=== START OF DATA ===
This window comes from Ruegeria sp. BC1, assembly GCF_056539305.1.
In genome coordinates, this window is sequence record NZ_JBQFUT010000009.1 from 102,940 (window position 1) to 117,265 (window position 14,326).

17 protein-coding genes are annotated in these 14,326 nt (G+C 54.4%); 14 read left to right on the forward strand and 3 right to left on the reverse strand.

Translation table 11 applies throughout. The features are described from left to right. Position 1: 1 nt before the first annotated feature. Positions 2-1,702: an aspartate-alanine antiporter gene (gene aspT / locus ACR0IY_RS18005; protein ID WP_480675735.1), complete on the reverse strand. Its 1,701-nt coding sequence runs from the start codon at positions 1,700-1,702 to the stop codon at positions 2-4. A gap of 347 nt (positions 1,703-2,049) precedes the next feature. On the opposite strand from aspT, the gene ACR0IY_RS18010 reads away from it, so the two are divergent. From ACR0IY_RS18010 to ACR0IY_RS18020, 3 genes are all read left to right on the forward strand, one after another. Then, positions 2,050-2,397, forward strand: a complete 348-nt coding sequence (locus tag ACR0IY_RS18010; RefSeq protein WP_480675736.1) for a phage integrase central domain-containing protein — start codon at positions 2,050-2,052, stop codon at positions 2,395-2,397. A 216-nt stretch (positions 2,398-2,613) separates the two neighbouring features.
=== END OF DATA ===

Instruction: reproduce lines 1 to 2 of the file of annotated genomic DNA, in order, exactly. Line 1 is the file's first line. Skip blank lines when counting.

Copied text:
This window comes from Ruegeria sp. BC1, assembly GCF_056539305.1.
In genome coordinates, this window is sequence record NZ_JBQFUT010000009.1 from 102,940 (window position 1) to 117,265 (window position 14,326).